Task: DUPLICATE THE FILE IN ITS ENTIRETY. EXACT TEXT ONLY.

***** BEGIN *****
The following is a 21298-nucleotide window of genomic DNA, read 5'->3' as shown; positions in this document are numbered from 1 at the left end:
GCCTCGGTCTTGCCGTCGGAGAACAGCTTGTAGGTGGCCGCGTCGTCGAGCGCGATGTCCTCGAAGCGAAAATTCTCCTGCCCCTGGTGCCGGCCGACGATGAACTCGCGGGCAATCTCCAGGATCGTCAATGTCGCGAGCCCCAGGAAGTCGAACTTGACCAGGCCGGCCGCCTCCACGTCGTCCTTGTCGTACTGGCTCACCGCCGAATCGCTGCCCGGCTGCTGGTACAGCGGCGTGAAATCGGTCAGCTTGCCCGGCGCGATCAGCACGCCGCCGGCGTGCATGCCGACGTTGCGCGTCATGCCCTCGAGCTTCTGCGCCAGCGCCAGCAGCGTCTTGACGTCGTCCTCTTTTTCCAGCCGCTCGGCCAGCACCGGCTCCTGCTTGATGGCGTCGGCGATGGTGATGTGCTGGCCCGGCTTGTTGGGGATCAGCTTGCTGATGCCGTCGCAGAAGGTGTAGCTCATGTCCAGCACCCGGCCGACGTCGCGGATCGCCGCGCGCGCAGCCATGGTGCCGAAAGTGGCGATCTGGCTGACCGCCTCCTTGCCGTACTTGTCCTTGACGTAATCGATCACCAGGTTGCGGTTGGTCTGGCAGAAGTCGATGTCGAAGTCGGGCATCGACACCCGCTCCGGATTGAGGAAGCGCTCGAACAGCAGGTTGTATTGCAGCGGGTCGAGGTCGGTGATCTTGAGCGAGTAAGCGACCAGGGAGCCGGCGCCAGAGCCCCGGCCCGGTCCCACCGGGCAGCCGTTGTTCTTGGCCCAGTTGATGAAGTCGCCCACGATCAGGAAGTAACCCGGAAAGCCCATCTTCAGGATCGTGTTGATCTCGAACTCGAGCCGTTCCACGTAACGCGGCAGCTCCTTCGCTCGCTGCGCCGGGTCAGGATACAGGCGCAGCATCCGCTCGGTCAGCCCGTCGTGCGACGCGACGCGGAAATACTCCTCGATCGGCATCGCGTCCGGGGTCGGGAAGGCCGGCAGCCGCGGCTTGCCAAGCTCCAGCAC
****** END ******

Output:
The following is a 21298-nucleotide window of genomic DNA, read 5'->3' as shown; positions in this document are numbered from 1 at the left end:
GCCTCGGTCTTGCCGTCGGAGAACAGCTTGTAGGTGGCCGCGTCGTCGAGCGCGATGTCCTCGAAGCGAAAATTCTCCTGCCCCTGGTGCCGGCCGACGATGAACTCGCGGGCAATCTCCAGGATCGTCAATGTCGCGAGCCCCAGGAAGTCGAACTTGACCAGGCCGGCCGCCTCCACGTCGTCCTTGTCGTACTGGCTCACCGCCGAATCGCTGCCCGGCTGCTGGTACAGCGGCGTGAAATCGGTCAGCTTGCCCGGCGCGATCAGCACGCCGCCGGCGTGCATGCCGACGTTGCGCGTCATGCCCTCGAGCTTCTGCGCCAGCGCCAGCAGCGTCTTGACGTCGTCCTCTTTTTCCAGCCGCTCGGCCAGCACCGGCTCCTGCTTGATGGCGTCGGCGATGGTGATGTGCTGGCCCGGCTTGTTGGGGATCAGCTTGCTGATGCCGTCGCAGAAGGTGTAGCTCATGTCCAGCACCCGGCCGACGTCGCGGATCGCCGCGCGCGCAGCCATGGTGCCGAAAGTGGCGATCTGGCTGACCGCCTCCTTGCCGTACTTGTCCTTGACGTAATCGATCACCAGGTTGCGGTTGGTCTGGCAGAAGTCGATGTCGAAGTCGGGCATCGACACCCGCTCCGGATTGAGGAAGCGCTCGAACAGCAGGTTGTATTGCAGCGGGTCGAGGTCGGTGATCTTGAGCGAGTAAGCGACCAGGGAGCCGGCGCCAGAGCCCCGGCCCGGTCCCACCGGGCAGCCGTTGTTCTTGGCCCAGTTGATGAAGTCGCCCACGATCAGGAAGTAACCCGGAAAGCCCATCTTCAGGATCGTGTTGATCTCGAACTCGAGCCGTTCCACGTAACGCGGCAGCTCCTTCGCTCGCTGCGCCGGGTCAGGATACAGGCGCAGCATCCGCTCGGTCAGCCCGTCGTGCGACGCGACGCGGAAATACTCCTCGATCGGCATCGCGTCCGGGGTCGGGAAGGCCGGCAGCCGCGGCTTGCCAAGCTCCAGCAC